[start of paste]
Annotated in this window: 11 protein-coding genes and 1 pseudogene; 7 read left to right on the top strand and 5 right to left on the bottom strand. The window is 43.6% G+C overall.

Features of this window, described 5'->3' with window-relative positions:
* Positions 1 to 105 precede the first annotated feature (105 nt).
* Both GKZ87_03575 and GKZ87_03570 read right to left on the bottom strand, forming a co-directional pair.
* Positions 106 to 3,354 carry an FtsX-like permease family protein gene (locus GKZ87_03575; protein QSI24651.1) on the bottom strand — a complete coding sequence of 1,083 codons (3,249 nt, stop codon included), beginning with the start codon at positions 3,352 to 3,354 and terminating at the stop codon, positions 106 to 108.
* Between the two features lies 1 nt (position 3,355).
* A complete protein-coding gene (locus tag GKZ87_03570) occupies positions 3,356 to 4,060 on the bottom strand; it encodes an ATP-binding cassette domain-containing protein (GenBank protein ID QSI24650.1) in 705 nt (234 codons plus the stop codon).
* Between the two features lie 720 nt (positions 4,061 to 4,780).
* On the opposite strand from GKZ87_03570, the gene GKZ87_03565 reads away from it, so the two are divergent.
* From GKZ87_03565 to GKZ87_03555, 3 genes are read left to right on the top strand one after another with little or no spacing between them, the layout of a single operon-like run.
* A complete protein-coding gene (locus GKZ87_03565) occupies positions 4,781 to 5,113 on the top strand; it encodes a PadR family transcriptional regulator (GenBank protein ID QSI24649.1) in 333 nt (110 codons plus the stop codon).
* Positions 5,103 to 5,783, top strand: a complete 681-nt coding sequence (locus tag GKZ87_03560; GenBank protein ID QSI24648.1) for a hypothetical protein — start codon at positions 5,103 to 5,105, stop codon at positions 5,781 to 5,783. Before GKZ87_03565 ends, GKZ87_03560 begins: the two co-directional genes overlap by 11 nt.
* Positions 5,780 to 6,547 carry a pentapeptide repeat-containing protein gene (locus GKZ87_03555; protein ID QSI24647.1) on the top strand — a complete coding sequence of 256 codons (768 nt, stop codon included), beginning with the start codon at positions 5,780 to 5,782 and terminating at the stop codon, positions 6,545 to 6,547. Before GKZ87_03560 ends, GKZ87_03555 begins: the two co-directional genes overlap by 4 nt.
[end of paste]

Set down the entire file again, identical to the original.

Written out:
Annotated in this window: 11 protein-coding genes and 1 pseudogene; 7 read left to right on the top strand and 5 right to left on the bottom strand. The window is 43.6% G+C overall.

Features of this window, described 5'->3' with window-relative positions:
* Positions 1 to 105 precede the first annotated feature (105 nt).
* Both GKZ87_03575 and GKZ87_03570 read right to left on the bottom strand, forming a co-directional pair.
* Positions 106 to 3,354 carry an FtsX-like permease family protein gene (locus GKZ87_03575; protein QSI24651.1) on the bottom strand — a complete coding sequence of 1,083 codons (3,249 nt, stop codon included), beginning with the start codon at positions 3,352 to 3,354 and terminating at the stop codon, positions 106 to 108.
* Between the two features lies 1 nt (position 3,355).
* A complete protein-coding gene (locus tag GKZ87_03570) occupies positions 3,356 to 4,060 on the bottom strand; it encodes an ATP-binding cassette domain-containing protein (GenBank protein ID QSI24650.1) in 705 nt (234 codons plus the stop codon).
* Between the two features lie 720 nt (positions 4,061 to 4,780).
* On the opposite strand from GKZ87_03570, the gene GKZ87_03565 reads away from it, so the two are divergent.
* From GKZ87_03565 to GKZ87_03555, 3 genes are read left to right on the top strand one after another with little or no spacing between them, the layout of a single operon-like run.
* A complete protein-coding gene (locus GKZ87_03565) occupies positions 4,781 to 5,113 on the top strand; it encodes a PadR family transcriptional regulator (GenBank protein ID QSI24649.1) in 333 nt (110 codons plus the stop codon).
* Positions 5,103 to 5,783, top strand: a complete 681-nt coding sequence (locus tag GKZ87_03560; GenBank protein ID QSI24648.1) for a hypothetical protein — start codon at positions 5,103 to 5,105, stop codon at positions 5,781 to 5,783. Before GKZ87_03565 ends, GKZ87_03560 begins: the two co-directional genes overlap by 11 nt.
* Positions 5,780 to 6,547 carry a pentapeptide repeat-containing protein gene (locus GKZ87_03555; protein ID QSI24647.1) on the top strand — a complete coding sequence of 256 codons (768 nt, stop codon included), beginning with the start codon at positions 5,780 to 5,782 and terminating at the stop codon, positions 6,545 to 6,547. Before GKZ87_03560 ends, GKZ87_03555 begins: the two co-directional genes overlap by 4 nt.